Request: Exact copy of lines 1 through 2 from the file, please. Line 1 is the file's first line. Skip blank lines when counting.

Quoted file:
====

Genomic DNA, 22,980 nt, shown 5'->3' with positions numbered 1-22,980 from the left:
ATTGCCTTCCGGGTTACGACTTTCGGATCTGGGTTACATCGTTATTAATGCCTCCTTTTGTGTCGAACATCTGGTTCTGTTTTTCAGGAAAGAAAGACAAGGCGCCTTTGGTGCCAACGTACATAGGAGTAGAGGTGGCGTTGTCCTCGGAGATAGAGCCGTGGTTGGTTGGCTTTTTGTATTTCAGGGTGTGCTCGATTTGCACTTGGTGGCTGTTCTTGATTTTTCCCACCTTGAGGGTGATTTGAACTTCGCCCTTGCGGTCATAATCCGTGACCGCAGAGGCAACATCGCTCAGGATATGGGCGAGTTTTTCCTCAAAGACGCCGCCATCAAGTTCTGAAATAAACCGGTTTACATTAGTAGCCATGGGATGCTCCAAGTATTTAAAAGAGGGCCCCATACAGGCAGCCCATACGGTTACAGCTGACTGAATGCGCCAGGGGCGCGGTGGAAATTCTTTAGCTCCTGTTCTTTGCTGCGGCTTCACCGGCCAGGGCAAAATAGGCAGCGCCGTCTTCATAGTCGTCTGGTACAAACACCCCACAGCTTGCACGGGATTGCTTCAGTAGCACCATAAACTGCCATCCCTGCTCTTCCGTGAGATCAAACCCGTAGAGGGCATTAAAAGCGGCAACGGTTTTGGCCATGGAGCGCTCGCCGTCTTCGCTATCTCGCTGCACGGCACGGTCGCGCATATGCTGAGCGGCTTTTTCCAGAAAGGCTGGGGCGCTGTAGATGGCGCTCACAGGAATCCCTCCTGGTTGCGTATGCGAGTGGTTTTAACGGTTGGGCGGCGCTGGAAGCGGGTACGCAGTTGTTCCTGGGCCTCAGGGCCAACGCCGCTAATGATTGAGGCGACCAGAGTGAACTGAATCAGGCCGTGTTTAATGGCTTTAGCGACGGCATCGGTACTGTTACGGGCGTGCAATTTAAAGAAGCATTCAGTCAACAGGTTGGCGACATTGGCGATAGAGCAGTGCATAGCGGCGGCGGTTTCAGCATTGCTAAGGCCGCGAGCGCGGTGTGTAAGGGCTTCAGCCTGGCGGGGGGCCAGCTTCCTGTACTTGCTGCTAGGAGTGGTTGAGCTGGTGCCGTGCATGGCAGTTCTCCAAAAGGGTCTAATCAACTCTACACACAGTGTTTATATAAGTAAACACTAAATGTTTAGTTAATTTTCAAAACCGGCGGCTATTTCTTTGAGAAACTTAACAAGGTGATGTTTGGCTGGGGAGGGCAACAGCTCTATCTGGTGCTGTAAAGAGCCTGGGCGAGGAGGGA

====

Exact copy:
Genomic DNA, 22,980 nt, shown 5'->3' with positions numbered 1-22,980 from the left:
ATTGCCTTCCGGGTTACGACTTTCGGATCTGGGTTACATCGTTATTAATGCCTCCTTTTGTGTCGAACATCTGGTTCTGTTTTTCAGGAAAGAAAGACAAGGCGCCTTTGGTGCCAACGTACATAGGAGTAGAGGTGGCGTTGTCCTCGGAGATAGAGCCGTGGTTGGTTGGCTTTTTGTATTTCAGGGTGTGCTCGATTTGCACTTGGTGGCTGTTCTTGATTTTTCCCACCTTGAGGGTGATTTGAACTTCGCCCTTGCGGTCATAATCCGTGACCGCAGAGGCAACATCGCTCAGGATATGGGCGAGTTTTTCCTCAAAGACGCCGCCATCAAGTTCTGAAATAAACCGGTTTACATTAGTAGCCATGGGATGCTCCAAGTATTTAAAAGAGGGCCCCATACAGGCAGCCCATACGGTTACAGCTGACTGAATGCGCCAGGGGCGCGGTGGAAATTCTTTAGCTCCTGTTCTTTGCTGCGGCTTCACCGGCCAGGGCAAAATAGGCAGCGCCGTCTTCATAGTCGTCTGGTACAAACACCCCACAGCTTGCACGGGATTGCTTCAGTAGCACCATAAACTGCCATCCCTGCTCTTCCGTGAGATCAAACCCGTAGAGGGCATTAAAAGCGGCAACGGTTTTGGCCATGGAGCGCTCGCCGTCTTCGCTATCTCGCTGCACGGCACGGTCGCGCATATGCTGAGCGGCTTTTTCCAGAAAGGCTGGGGCGCTGTAGATGGCGCTCACAGGAATCCCTCCTGGTTGCGTATGCGAGTGGTTTTAACGGTTGGGCGGCGCTGGAAGCGGGTACGCAGTTGTTCCTGGGCCTCAGGGCCAACGCCGCTAATGATTGAGGCGACCAGAGTGAACTGAATCAGGCCGTGTTTAATGGCTTTAGCGACGGCATCGGTACTGTTACGGGCGTGCAATTTAAAGAAGCATTCAGTCAACAGGTTGGCGACATTGGCGATAGAGCAGTGCATAGCGGCGGCGGTTTCAGCATTGCTAAGGCCGCGAGCGCGGTGTGTAAGGGCTTCAGCCTGGCGGGGGGCCAGCTTCCTGTACTTGCTGCTAGGAGTGGTTGAGCTGGTGCCGTGCATGGCAGTTCTCCAAAAGGGTCTAATCAACTCTACACACAGTGTTTATATAAGTAAACACTAAATGTTTAGTTAATTTTCAAAACCGGCGGCTATTTCTTTGAGAAACTTAACAAGGTGATGTTTGGCTGGGGAGGGCAACAGCTCTATCTGGTGCTGTAAAGAGCCTGGGCGAGGAGGGA